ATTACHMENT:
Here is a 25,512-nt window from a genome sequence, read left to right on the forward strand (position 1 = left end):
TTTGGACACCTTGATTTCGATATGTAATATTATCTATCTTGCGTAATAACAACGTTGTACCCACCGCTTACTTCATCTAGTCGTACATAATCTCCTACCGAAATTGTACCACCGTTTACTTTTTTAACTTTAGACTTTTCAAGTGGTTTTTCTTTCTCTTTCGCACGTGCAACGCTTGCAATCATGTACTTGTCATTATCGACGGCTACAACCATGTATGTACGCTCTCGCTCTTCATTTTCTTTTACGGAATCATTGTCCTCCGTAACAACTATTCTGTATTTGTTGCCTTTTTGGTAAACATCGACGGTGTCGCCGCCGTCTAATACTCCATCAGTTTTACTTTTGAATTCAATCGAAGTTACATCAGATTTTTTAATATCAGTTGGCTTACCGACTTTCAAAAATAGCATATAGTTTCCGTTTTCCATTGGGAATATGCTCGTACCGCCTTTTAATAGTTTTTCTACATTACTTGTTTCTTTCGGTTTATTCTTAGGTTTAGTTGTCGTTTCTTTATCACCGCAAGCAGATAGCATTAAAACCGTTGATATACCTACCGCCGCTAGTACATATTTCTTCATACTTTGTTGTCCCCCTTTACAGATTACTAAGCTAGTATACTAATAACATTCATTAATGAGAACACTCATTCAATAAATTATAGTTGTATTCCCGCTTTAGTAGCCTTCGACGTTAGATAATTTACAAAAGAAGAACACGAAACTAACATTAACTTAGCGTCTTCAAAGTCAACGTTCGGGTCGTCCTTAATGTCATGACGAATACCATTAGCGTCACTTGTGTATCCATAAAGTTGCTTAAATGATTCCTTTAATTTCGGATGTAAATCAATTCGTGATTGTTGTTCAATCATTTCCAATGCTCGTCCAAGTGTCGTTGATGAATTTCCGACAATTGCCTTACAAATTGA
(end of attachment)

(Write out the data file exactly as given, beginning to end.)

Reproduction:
Here is a 25,512-nt window from a genome sequence, read left to right on the forward strand (position 1 = left end):
TTTGGACACCTTGATTTCGATATGTAATATTATCTATCTTGCGTAATAACAACGTTGTACCCACCGCTTACTTCATCTAGTCGTACATAATCTCCTACCGAAATTGTACCACCGTTTACTTTTTTAACTTTAGACTTTTCAAGTGGTTTTTCTTTCTCTTTCGCACGTGCAACGCTTGCAATCATGTACTTGTCATTATCGACGGCTACAACCATGTATGTACGCTCTCGCTCTTCATTTTCTTTTACGGAATCATTGTCCTCCGTAACAACTATTCTGTATTTGTTGCCTTTTTGGTAAACATCGACGGTGTCGCCGCCGTCTAATACTCCATCAGTTTTACTTTTGAATTCAATCGAAGTTACATCAGATTTTTTAATATCAGTTGGCTTACCGACTTTCAAAAATAGCATATAGTTTCCGTTTTCCATTGGGAATATGCTCGTACCGCCTTTTAATAGTTTTTCTACATTACTTGTTTCTTTCGGTTTATTCTTAGGTTTAGTTGTCGTTTCTTTATCACCGCAAGCAGATAGCATTAAAACCGTTGATATACCTACCGCCGCTAGTACATATTTCTTCATACTTTGTTGTCCCCCTTTACAGATTACTAAGCTAGTATACTAATAACATTCATTAATGAGAACACTCATTCAATAAATTATAGTTGTATTCCCGCTTTAGTAGCCTTCGACGTTAGATAATTTACAAAAGAAGAACACGAAACTAACATTAACTTAGCGTCTTCAAAGTCAACGTTCGGGTCGTCCTTAATGTCATGACGAATACCATTAGCGTCACTTGTGTATCCATAAAGTTGCTTAAATGATTCCTTTAATTTCGGATGTAAATCAATTCGTGATTGTTGTTCAATCATTTCCAATGCTCGTCCAAGTGTCGTTGATGAATTTCCGACAATTGCCTTACAAATTGA